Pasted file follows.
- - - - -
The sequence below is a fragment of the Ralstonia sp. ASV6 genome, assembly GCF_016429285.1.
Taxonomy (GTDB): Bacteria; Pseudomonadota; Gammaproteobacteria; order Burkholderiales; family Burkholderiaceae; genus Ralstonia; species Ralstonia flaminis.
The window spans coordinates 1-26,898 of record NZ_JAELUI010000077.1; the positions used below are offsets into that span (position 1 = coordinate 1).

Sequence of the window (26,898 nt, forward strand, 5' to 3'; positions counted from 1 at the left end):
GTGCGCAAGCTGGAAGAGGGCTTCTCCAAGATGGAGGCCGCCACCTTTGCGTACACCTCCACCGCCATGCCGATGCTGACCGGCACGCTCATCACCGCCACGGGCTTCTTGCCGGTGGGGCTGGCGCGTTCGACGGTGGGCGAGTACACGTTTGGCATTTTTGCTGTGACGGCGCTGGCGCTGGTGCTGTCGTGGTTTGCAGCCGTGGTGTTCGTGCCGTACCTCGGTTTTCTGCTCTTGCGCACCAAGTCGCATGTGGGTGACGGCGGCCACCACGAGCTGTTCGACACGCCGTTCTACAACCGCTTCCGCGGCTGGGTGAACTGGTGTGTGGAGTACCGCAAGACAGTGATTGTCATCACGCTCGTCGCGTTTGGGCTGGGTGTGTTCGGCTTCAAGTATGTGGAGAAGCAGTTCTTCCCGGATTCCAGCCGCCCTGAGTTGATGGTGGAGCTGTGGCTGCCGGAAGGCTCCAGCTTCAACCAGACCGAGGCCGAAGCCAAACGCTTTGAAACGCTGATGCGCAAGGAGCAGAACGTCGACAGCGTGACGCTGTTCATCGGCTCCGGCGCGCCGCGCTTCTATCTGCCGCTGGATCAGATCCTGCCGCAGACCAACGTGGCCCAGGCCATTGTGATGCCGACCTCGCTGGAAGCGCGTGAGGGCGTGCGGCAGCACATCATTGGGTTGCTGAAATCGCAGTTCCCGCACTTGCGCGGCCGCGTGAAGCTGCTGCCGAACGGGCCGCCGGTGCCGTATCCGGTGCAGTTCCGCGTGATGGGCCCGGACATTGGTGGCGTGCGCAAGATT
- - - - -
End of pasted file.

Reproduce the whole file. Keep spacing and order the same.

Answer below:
The sequence below is a fragment of the Ralstonia sp. ASV6 genome, assembly GCF_016429285.1.
Taxonomy (GTDB): Bacteria; Pseudomonadota; Gammaproteobacteria; order Burkholderiales; family Burkholderiaceae; genus Ralstonia; species Ralstonia flaminis.
The window spans coordinates 1-26,898 of record NZ_JAELUI010000077.1; the positions used below are offsets into that span (position 1 = coordinate 1).

Sequence of the window (26,898 nt, forward strand, 5' to 3'; positions counted from 1 at the left end):
GTGCGCAAGCTGGAAGAGGGCTTCTCCAAGATGGAGGCCGCCACCTTTGCGTACACCTCCACCGCCATGCCGATGCTGACCGGCACGCTCATCACCGCCACGGGCTTCTTGCCGGTGGGGCTGGCGCGTTCGACGGTGGGCGAGTACACGTTTGGCATTTTTGCTGTGACGGCGCTGGCGCTGGTGCTGTCGTGGTTTGCAGCCGTGGTGTTCGTGCCGTACCTCGGTTTTCTGCTCTTGCGCACCAAGTCGCATGTGGGTGACGGCGGCCACCACGAGCTGTTCGACACGCCGTTCTACAACCGCTTCCGCGGCTGGGTGAACTGGTGTGTGGAGTACCGCAAGACAGTGATTGTCATCACGCTCGTCGCGTTTGGGCTGGGTGTGTTCGGCTTCAAGTATGTGGAGAAGCAGTTCTTCCCGGATTCCAGCCGCCCTGAGTTGATGGTGGAGCTGTGGCTGCCGGAAGGCTCCAGCTTCAACCAGACCGAGGCCGAAGCCAAACGCTTTGAAACGCTGATGCGCAAGGAGCAGAACGTCGACAGCGTGACGCTGTTCATCGGCTCCGGCGCGCCGCGCTTCTATCTGCCGCTGGATCAGATCCTGCCGCAGACCAACGTGGCCCAGGCCATTGTGATGCCGACCTCGCTGGAAGCGCGTGAGGGCGTGCGGCAGCACATCATTGGGTTGCTGAAATCGCAGTTCCCGCACTTGCGCGGCCGCGTGAAGCTGCTGCCGAACGGGCCGCCGGTGCCGTATCCGGTGCAGTTCCGCGTGATGGGCCCGGACATTGGTGGCGTGCGCAAGATT